I leave tomorrow for Asia. It’s hard to believe almost a year has gone by since I applied for this program. I’m still deciding on last minute things to pack. I should be done, but I keep changing my mind about things. I underestimated the amount of space all the gifts for my host families would take up in the suitcase.
Peoples’ reactions to this trip are interesting. Most assume it’s just a work trip, others assume it’s through my church somehow. Some have told me they can’t picture me traveling so far alone because I’m too timid and quiet. Others have told me they’re surprised I’ve never been. It’s amusing to see how people project things onto you. People travel everyday, I don’t quite see what all the fuss is about. When I’ve told people I’m going to the Philippines, China, and Taiwan (in that order) for some reason most folks only seem to register China. I’ve been asked over and over again about my trip to China as if that’s the only place that matters. This bothers me. I get it; China’s huge. It’s also the economic powerhouse that people in the US have their eyes on these days. Out of the three, it is the one that Americans tend to know the most about. But still, it is not the only place I’m going to, stop acting as if it is. My other pet peeve? Taiwan is not Thailand! And it’s also not China. People, please go read a book. Oh, okay enough ranting. Moving on.
Things I’m looking forward to on this trip:
- Learning more about the places where we do business.
- The opportunity to interact with locals and share culture.
- Getting to know more about my co-workers.
- Most importantly, hopefully getting the chance to share my testimony and plant seeds for Christ.
- The food! 🙂
It’s sort of silly the things I’m worrying about. I should be concerned with safety, translation issues, getting along with my host families, the lessons I’m going to attempt to teach etc. Instead I’m thinking about being fat and coming home to a backlog of work.
Seriously though, I’m trying to gear myself up for the inevitable comments about my weight that I’m sure I’ll hear. It’s just not unusual for Asians to make comments about weight in a way that as Americans, we aren’t used to. It was that way when I first met my ex’s friends. It was also that way when I was going to Chinese church. In addition, people assume you can’t understand what they are saying so that gives them even more liberty to make comments. There was one woman at Chinese church who made constant comments about my weight. Her and her daughter had numerous full on conversations about it while I was right in front of them. It was partially my fault because I never let on that I had a clue what they were talking about. That was somewhat unfair of me. Later when she found out that I understand a little Mandarin she was a bit upset that she hadn’t been told. But pretending not to understand was my only defense. What would I have said? So I said nothing.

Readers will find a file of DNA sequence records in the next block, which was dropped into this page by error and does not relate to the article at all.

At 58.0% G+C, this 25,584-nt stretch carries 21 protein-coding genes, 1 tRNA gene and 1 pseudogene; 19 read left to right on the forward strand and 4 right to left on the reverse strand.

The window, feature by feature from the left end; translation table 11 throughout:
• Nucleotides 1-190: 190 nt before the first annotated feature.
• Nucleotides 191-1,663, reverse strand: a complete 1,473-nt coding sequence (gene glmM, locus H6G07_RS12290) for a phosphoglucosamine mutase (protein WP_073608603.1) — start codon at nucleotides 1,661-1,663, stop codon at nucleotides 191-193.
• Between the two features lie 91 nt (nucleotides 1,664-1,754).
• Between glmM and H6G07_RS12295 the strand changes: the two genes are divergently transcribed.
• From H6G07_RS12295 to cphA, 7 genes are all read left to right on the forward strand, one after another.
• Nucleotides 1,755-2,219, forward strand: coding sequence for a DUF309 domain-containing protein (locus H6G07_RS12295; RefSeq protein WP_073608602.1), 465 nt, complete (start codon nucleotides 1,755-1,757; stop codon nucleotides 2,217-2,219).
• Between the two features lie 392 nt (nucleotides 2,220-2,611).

Granted, I’ve lost quite a lot of weight since then, but compared to your average Asian, I’m still huge. Here in America, I’m thrilled to be overweight. You may wonder how anyone could be thrilled to be overweight. Well, when you’ve spent all of your adult life in the obese category, and most of it in the ‘super (morbidly) obese’ category, being merely overweight is a wonderful feeling! but that’s in America. Going to Asia basically means I’m going back to being super obese (in comparison) and I’m not looking forward to that part of it.
I know I’ll hear the comments and it will be the same as it was with my ex’s friends or with the folks at Chinese church; I’ll grin and bear it and act as if I don’t know what they’re saying. It will be partially true since my understanding of Mandarin is so limited. I’ll try to tell myself that I misunderstood, that they aren’t saying what I think they’re saying, that it’s just their culture, that it doesn’t matter…that it doesn’t affect me.
Ahh, but enough of that. I’m not going to waste too much energy thinking about those things. Good things are ahead! I’m going with a spirit of expectation and I can’t wait to see what the Lord is going to do! My prayer is that by the end of this journey I will have a new appreciation for my home country and all the things we so often take for granted. More importantly, I pray that somehow the people we meet will be forever changed because of God’s mercy and love for them.
Since Being Rebekah is a shared blog with a pretty specific focus, I have set up a second, semi-private blog to document my experiences on this trip. I will attempt to write every day and later upload the posts whenever I can find an internet connection. It will not necessarily have a spiritual focus the way this blog does, but will function more as a personal journal for me. Never the less, if you are interested in keeping up with my journey, send me an email at email@example.com and I will send you the link.
Next week on my regular day to post on this blog I’ll be in China. I am going to try to post from there, but I’m not really sure if I’ll be able to or not. WordPress is banned in China, but a fellow blogger that lives there has sent me instructions on how to get around that, so we’ll see. Also, my internet availability will be a bit spotty while I’m gone. I’ll have it in some places and not in others so I’m not completely sure if I’ll be able to post on my regularly scheduled day or not. To be sure, I’ll post again when I can. Say a prayer for me.
In His Love,